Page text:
Edmonton’s extreme caution in jumping on the two-wheeled micro-mobility bandwagon doesn’t look so laughable as the trend shakes out in other cities.
Based on shifts to escooters and away from ebikes, we may have missed the bike-share boat altogether. While Edmonton was deliberating, Drop Bike executed a successful bike share launch in the summer of 2018 in Kelowna, and Lime Bike brought ebikes to Calgary in October 2018 and operated through the winter.
But by May, Drop Bike had pulled out early from Kelowna’s pilot. In June, not a single ebike company had stepped into the Kelowna market and several scooter companies rolled into the gap. In February with winter still underway, Lime started pulling its bikes out of U.S. cities and dropped “Bike” from its name, even as they reassured Calgarians they’d keep their ebikes to the end of the pilot. Yet in early summer Lime scooters replaced the distinctive Lime-coloured ebikes virtually overnight. Bird scooters followed shortly after and Calgarians scooted through summer.
Within weeks over 60 Emergency Room visits were recorded for broken bones and head injuries. OGO, a company with Edmonton roots, provides a helmet for each escooter in Kelowna. In June OGO encouraged Edmonton to proceed slowly. Our city’s planned rollout doesn’t come with any special requirements for helmet use.
Other cities are facing a rash of deaths and head injuries. Atlanta suspended night scooting after four deaths between May and mid-August. Even the U.S. Centers for Disease Control is weighing in, noting almost half of escooter injuries involve head trauma. Councillor Scott McKeen voted against the move and says ebikes are legitimate, but, “There are more problems than answers with e-scooters.”
“Atlanta suspended night scooting after four deaths between May and mid-August. Even the U.S. Centers for Disease Control is weighing in, noting almost half of escooter injuries involve head trauma.”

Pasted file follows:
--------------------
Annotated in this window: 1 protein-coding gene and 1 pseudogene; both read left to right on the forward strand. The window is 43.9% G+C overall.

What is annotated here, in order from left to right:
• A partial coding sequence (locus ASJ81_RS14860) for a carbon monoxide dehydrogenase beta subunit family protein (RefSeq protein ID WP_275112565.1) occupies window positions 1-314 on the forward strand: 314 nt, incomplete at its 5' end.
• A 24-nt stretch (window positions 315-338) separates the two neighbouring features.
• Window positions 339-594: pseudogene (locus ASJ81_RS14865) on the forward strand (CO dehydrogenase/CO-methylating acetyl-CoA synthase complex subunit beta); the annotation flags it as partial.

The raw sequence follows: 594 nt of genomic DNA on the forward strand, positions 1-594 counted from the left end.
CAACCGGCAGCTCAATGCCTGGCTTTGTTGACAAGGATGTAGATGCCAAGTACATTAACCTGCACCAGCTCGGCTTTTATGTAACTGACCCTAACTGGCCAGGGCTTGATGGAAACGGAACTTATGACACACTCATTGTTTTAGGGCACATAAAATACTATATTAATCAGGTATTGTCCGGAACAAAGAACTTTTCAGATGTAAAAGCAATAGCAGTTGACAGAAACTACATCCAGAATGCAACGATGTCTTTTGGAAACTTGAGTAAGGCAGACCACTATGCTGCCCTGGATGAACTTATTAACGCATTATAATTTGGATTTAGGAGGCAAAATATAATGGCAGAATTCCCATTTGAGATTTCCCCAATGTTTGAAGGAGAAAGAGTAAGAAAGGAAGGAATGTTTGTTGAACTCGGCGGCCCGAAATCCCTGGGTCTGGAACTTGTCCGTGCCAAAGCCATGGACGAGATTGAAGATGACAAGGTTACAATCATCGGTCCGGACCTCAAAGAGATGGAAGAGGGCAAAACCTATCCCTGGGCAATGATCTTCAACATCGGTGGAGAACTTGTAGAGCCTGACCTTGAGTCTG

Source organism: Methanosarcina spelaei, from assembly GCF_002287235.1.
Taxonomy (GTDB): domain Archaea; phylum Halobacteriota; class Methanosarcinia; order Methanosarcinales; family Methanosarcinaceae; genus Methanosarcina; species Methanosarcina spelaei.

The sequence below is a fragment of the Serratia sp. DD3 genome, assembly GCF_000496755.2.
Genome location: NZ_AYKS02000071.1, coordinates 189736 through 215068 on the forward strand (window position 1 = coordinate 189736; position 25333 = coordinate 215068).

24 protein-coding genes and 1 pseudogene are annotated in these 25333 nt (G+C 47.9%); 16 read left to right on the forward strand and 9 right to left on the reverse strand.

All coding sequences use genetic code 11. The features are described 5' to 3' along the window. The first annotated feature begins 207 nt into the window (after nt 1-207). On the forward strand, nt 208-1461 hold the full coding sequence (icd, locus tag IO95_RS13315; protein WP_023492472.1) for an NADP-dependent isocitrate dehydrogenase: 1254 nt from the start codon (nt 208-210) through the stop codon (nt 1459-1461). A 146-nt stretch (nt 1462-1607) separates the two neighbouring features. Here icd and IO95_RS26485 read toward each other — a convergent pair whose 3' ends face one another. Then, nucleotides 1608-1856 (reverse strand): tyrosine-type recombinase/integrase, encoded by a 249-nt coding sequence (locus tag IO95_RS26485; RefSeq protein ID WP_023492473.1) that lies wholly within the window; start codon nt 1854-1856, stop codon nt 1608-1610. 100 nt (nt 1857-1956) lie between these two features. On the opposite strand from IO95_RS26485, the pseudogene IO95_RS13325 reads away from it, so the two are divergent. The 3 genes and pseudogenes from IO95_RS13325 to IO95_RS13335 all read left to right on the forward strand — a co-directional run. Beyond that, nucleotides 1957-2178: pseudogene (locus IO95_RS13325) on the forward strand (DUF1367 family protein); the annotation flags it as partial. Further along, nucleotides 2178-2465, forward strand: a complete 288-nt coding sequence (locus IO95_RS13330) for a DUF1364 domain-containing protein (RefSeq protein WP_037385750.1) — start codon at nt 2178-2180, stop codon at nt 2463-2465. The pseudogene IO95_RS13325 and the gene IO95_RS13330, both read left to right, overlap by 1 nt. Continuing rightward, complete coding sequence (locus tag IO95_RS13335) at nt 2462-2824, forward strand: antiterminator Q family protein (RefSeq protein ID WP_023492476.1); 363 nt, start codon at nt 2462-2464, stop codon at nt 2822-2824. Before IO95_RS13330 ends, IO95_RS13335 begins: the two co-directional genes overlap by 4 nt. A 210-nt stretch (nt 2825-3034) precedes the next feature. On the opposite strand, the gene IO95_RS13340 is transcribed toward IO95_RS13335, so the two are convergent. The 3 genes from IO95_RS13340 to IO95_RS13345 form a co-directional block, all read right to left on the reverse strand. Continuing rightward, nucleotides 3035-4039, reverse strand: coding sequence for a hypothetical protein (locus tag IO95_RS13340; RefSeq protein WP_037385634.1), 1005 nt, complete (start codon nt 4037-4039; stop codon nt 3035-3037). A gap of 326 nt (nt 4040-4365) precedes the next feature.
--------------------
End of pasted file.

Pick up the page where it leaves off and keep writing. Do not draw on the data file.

The market is driving the nature of our micromobility choices and cities are embracing market-driven initiatives as inexpensive ways of replacing short vehicle trips. (Although a study published in August found about half of all escooter trips would have resulted a walk or bike ride instead.) Kelowna’s bike pilot resulted in 33,000 trips over four months, and 28 per cent would have been by vehicle had the bikes not been available. As we race to reinvent our cities to combat climate change, the stakes are high, and ebikes and escooters are both reducing vehicle trips, although it’s not clear if escooter users will replace the same number of vehicle trips that ebike users were logging. And – to coin a phrase – winter is coming.
Escooters haven’t been tested in many winter cities. When Calgary’s ebike service rolled out last winter, some wondered if the weather would keep people off the bikes, but 50,000 trips were logged by May. Calgary’s escooter pilot will suspend operations over the winter season, but Edmonton’s standard license has an expiry date of Dec. 31, 2019 with an option for an extension.
The overall trend last winter in northern cities was for the big scooter/bike operators to redeploy fleets to warmer centres. Coming in late into the micromobility market might provide an advantage for Edmonton. The bike network and the 102 Avenue protected bike lanes that connect the core through Oliver to Glenora are kept clear on most winter days and they could offer the perfect testing grounds for companies wanting to see how ebikes and escooters work in a real winter city.